Students will first use VR headsets to gain some background knowledge about Titanic. They will begin this story by examining the tone of the iceberg and they will then apply these skills to analyze the tone of other characters in the text. They will then create a Storyboard to create a character they think should be added to the story. They will create the character and use appropriate word choice to show tone.
In this lesson, shared reading, guided reading, and small, cooperative-group instruction are used in a first-grade classroom to informally assess students' ability to demonstrate awareness of rhyme or other visual similarities in words. Students practice matching rhyming words using picture cards and apply phonological awareness—hearing rhyme—to analogy-based phonics (i.e., an ability to decode unknown words by identifying words with similar visual structure). Students use online resources to increase phonological awareness through rhyme.
In this lesson, students will use multiple intelligences to interpret and study Sonnets 29, 116, and 130 by William Shakespeare. Students will focus on metaphor, simile, mood, end rhyme, and iambic pentameter.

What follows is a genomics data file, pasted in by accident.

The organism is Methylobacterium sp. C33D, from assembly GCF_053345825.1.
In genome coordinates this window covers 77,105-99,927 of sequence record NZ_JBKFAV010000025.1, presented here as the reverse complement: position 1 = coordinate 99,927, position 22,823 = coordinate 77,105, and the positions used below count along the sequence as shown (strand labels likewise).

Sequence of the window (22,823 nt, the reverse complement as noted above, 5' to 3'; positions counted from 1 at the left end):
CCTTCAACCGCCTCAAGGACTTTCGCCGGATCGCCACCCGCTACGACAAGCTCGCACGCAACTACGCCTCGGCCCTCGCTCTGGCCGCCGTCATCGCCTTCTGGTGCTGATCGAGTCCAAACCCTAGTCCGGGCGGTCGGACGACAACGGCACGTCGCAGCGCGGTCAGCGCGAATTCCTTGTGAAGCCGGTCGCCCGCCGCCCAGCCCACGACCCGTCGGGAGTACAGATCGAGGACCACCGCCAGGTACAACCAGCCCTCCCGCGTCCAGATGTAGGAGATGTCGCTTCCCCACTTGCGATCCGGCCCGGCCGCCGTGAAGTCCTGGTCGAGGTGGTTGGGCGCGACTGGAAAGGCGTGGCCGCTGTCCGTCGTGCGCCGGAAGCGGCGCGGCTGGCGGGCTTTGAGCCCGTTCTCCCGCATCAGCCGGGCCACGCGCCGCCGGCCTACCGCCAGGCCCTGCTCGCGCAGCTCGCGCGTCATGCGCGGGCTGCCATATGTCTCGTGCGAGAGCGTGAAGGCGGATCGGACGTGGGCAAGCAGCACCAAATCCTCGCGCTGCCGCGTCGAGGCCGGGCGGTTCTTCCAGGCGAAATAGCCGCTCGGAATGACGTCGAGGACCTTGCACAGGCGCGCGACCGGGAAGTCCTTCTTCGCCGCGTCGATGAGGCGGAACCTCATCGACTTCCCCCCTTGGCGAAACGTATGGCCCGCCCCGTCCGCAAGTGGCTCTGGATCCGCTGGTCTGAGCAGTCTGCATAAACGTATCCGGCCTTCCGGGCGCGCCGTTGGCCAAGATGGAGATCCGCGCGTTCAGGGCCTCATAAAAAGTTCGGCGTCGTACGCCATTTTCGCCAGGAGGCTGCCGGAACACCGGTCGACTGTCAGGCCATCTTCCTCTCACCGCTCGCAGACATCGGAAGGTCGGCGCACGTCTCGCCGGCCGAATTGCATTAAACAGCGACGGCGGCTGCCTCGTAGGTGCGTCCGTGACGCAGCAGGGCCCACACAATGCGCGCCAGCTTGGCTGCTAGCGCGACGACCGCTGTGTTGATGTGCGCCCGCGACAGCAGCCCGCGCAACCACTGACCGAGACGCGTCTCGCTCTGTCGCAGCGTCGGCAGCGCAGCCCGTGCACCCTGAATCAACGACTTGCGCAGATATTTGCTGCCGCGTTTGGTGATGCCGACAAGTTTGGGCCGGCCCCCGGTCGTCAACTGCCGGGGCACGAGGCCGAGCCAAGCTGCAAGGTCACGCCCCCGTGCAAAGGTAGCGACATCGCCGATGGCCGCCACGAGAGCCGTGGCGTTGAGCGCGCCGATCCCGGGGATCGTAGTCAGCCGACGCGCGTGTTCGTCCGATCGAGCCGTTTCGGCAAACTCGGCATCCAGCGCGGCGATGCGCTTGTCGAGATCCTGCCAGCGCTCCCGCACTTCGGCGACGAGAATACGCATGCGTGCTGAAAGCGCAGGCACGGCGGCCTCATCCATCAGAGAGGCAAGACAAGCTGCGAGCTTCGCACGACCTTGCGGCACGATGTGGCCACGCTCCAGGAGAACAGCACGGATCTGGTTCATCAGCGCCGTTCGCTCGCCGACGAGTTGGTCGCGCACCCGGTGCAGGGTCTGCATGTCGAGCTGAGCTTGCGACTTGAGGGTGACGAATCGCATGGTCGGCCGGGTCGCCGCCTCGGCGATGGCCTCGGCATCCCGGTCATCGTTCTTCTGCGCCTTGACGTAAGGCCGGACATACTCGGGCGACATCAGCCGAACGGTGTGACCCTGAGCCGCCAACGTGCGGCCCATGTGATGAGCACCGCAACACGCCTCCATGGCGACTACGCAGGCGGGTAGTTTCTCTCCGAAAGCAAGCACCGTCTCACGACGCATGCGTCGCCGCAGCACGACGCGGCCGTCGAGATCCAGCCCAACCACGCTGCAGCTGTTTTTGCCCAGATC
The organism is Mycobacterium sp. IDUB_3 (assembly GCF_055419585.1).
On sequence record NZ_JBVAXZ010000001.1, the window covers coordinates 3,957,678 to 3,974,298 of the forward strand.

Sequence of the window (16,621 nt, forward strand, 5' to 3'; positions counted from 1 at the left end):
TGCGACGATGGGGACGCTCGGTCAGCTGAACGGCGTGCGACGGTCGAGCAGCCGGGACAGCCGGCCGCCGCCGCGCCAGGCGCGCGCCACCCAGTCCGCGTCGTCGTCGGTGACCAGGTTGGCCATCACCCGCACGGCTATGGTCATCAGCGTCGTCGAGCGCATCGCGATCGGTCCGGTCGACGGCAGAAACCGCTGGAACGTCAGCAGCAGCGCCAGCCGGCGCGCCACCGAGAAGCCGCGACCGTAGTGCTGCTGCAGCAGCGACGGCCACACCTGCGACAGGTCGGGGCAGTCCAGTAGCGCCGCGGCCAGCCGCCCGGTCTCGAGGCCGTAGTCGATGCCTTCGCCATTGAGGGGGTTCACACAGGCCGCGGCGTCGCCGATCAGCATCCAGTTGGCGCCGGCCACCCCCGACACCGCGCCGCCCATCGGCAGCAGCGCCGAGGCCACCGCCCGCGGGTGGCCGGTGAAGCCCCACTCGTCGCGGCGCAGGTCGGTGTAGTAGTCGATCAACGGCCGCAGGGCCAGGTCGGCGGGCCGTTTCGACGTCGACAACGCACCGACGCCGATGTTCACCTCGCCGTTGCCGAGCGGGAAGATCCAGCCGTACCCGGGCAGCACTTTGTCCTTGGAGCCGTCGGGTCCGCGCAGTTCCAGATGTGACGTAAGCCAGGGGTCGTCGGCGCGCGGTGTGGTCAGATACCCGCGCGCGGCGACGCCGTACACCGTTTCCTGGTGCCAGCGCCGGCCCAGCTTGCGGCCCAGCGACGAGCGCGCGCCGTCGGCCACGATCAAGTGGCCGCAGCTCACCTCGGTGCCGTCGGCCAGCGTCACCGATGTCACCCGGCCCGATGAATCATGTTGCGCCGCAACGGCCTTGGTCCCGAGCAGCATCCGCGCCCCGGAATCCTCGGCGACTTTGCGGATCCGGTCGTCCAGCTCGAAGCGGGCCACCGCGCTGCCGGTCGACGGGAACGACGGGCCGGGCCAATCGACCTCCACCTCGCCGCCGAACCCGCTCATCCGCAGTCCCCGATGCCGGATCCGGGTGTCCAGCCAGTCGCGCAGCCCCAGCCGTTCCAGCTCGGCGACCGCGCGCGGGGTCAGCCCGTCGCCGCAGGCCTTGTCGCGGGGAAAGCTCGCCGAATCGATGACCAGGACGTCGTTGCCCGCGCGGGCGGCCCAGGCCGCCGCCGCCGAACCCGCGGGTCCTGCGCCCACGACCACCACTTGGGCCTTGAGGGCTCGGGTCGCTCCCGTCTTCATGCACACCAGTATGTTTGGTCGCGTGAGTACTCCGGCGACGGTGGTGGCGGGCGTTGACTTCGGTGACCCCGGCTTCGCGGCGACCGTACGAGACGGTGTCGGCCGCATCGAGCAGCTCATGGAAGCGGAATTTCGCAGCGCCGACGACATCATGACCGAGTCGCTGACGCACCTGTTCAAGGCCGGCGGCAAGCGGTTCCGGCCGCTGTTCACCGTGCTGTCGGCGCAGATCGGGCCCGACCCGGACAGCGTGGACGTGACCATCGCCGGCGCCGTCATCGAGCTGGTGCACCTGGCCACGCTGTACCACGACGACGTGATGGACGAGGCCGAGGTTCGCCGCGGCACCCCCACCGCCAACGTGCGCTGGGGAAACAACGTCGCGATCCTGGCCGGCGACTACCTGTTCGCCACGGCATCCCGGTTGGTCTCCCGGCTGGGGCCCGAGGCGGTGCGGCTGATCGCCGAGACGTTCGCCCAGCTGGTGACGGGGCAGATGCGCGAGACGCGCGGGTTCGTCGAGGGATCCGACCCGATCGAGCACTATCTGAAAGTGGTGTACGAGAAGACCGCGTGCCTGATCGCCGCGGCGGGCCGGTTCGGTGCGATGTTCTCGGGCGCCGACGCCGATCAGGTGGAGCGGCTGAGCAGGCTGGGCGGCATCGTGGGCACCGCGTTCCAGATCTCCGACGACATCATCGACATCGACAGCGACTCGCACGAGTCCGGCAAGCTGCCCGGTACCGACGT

The song and lesson explore the topics of love and regret. Linguistic elements explored include si clauses and rhyming. The lesson includes prelistening, vocabulary, listening comprehension, discussion and writing activities.
Students write about present-day pop culture as well as learning about pop culture of the past by using Cole Porter's song "You're the Top!" (1934) to touch on many issues relevant to a language arts classroom, especially the literary technique of cataloguing. After an introduction and context information about Porter's song, students listen to the song and examine the lyrics. They look at the list of the pop culture items referenced in the song to see what they feel is still valid today, brainstorm replacements for other items, and create revised lyrics for the song. They then present their updated lyrics to the class.